Gold has been rallying in 2019, but the advance ran out of juice in recent days and prices have come down from six-year highs near $1450 seen last week. It’s not clear if the recent dip is just a pause in a bull market or the start of a bigger reversal to the downside. An answer to the question is likely before month-end.
Fed Talk, Iran Troubles Sustain Gold Rush
Several factors are motivating the uptrend in gold this year. After reaching ten-month highs of more than $1355 an ounce in mid-February, prices had come down sharply and gold had shed $80 to $1275 through mid-May. But as stocks were under pressure through the final week of May, money flowed into other asset classes and gold prices started edging higher.
The real surge, as we can see from the daily chart (Figure 1), happened in June, however. From the end of May to June 28th, the yellow metal added more than $100 – from $1309 to $1410 an ounce. The rally came amid shifting rate expectations after Federal Reserve Chair Jerome Powell said on June 4 that officials are moving away from a “patient” approach to monetary policy and he also acknowledged the risks from trade conflicts – saying the Fed will react “as appropriate” to weakening economic conditions.
Figure 1: Gold Futures (GC August) Daily
Trading in the metals market has been choppy like Lake Michigan lately and, after reaching multi-year highs of roughly $1450 an ounce last week, gold now trades $1430. While ongoing geopolitical unrest between the US and Iran seems to be helping support prices a bit, and demand for the metal seems strong (with recent data showing increased inflows into gold ETFs and higher net longs in Comex futures), uncertainty on the interest rate front persists.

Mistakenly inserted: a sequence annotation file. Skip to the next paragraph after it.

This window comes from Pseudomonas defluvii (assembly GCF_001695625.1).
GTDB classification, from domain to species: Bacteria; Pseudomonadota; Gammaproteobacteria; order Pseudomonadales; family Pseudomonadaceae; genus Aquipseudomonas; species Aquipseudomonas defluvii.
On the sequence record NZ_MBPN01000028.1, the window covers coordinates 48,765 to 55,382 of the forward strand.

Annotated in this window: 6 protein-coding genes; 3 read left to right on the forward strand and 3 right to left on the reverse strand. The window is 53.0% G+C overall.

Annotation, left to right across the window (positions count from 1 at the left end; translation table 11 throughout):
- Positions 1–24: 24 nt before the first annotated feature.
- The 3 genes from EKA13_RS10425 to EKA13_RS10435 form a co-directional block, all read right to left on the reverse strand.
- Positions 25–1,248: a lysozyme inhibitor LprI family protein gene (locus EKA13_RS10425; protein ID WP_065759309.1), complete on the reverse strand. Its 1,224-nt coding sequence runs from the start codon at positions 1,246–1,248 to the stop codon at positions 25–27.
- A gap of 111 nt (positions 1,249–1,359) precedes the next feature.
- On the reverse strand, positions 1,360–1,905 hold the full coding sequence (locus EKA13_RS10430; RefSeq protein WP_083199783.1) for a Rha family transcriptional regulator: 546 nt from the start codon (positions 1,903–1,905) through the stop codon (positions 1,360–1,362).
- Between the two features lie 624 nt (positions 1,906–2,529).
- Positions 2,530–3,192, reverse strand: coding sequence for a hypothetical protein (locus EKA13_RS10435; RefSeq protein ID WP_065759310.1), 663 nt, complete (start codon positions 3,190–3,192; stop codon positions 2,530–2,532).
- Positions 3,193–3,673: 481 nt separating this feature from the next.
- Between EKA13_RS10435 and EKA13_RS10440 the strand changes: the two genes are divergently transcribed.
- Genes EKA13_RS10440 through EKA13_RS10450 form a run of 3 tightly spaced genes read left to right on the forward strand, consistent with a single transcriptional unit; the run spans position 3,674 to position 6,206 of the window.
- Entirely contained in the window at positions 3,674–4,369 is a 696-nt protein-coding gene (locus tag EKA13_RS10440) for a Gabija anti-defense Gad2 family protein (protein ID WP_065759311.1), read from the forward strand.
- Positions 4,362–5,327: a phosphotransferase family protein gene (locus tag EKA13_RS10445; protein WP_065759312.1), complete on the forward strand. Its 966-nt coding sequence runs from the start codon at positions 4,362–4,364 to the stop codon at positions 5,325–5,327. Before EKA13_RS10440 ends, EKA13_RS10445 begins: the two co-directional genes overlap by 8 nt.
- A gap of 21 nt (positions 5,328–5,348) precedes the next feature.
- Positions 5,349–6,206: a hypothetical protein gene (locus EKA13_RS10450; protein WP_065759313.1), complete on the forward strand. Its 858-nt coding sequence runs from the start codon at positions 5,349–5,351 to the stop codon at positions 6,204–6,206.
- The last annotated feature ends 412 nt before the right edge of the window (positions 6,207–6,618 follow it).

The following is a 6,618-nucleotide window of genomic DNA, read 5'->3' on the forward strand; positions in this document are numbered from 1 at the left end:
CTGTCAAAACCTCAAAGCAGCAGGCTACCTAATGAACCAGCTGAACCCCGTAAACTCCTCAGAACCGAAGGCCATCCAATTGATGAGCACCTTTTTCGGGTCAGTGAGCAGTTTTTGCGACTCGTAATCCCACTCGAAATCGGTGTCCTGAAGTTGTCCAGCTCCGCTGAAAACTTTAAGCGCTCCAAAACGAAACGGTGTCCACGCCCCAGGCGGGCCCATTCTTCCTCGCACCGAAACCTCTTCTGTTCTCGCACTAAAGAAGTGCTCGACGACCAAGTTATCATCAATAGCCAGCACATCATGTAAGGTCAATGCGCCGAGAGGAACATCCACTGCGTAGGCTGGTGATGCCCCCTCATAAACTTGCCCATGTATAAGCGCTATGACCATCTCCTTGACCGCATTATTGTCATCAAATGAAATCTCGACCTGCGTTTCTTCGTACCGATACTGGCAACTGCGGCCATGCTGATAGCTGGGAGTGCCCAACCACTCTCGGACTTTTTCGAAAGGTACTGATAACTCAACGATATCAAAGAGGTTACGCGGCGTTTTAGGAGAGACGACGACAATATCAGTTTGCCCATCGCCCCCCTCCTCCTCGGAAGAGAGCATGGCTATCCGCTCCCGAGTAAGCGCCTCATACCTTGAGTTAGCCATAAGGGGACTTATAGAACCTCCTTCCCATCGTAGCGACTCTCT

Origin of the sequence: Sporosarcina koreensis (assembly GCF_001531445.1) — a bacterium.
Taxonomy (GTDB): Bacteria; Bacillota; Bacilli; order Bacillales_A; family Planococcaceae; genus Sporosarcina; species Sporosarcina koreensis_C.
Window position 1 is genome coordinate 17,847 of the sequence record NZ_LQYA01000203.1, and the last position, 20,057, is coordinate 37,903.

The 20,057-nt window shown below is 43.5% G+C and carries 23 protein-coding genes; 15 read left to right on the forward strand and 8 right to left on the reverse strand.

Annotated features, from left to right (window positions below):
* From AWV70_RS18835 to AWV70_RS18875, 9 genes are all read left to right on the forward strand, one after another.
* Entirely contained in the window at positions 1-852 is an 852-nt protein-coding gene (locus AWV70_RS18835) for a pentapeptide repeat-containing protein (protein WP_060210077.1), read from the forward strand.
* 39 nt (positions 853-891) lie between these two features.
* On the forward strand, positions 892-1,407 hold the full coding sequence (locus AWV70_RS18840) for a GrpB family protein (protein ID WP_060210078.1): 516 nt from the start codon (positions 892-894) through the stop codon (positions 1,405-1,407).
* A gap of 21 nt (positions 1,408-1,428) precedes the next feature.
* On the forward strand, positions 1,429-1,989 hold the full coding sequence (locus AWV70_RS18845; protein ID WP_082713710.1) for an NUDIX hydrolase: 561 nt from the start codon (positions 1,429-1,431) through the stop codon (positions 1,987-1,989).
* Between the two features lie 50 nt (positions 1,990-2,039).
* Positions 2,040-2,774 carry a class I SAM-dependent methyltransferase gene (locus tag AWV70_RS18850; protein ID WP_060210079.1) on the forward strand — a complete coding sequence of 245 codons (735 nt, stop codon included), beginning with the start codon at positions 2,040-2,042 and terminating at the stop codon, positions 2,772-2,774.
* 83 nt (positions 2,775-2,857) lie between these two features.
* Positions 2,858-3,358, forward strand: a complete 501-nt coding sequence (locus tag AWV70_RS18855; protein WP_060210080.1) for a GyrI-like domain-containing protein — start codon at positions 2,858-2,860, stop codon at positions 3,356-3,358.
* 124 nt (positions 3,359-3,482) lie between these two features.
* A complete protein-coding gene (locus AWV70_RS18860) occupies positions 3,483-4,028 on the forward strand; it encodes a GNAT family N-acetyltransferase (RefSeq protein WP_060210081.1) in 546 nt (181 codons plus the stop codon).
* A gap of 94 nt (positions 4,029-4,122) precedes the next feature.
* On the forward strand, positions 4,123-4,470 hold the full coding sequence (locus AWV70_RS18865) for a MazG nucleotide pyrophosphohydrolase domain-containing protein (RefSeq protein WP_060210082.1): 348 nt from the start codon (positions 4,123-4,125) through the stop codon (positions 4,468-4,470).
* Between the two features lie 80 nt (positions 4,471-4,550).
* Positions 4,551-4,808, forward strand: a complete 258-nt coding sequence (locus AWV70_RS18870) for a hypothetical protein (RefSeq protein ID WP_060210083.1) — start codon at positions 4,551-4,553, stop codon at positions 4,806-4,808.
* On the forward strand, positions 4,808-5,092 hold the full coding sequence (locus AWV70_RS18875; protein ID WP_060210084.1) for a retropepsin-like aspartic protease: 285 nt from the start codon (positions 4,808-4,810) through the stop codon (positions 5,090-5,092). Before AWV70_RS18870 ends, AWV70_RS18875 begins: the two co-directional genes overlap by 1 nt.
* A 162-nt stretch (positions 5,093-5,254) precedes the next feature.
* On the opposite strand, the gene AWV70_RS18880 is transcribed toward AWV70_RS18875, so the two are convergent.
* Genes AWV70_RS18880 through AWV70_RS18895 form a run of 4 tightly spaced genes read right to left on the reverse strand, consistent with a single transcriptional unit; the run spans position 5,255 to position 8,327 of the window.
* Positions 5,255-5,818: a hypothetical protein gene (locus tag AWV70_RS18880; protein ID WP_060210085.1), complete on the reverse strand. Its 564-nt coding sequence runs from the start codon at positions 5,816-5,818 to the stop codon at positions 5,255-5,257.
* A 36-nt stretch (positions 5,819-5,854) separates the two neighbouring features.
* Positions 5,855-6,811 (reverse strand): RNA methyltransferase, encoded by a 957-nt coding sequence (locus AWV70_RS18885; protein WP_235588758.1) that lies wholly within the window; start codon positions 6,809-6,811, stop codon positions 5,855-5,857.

How low will Powell go?
The U.S. Federal Reserve is expected to announce a rate cut next week at the conclusion of its July 31 meeting. While a 25bps rate cut is baked in the cake, others expect a more aggressive 50bps reduction in the Fed Funds rate. A larger cut would almost certainly help gold, as it would likely weigh on the dollar (gold is dollar-denominated) and lower rates reduce the opportunity costs of holding the metal.
Meanwhile, the charts point to an area of resistance around this week’s highs of $1430. It rallied to that level Wednesday before turning back to $1423. Beyond that, there doesn’t seem much stopping the upward momentum in gold until the previously mentioned $1450 level. On the other hand, a break below this week’s lows of $1417 could signal trendline failure and set the table for another visit to the key $1400 level. Time will tell – the real verdict might not come until the Fed’s official interest rate statement at month end.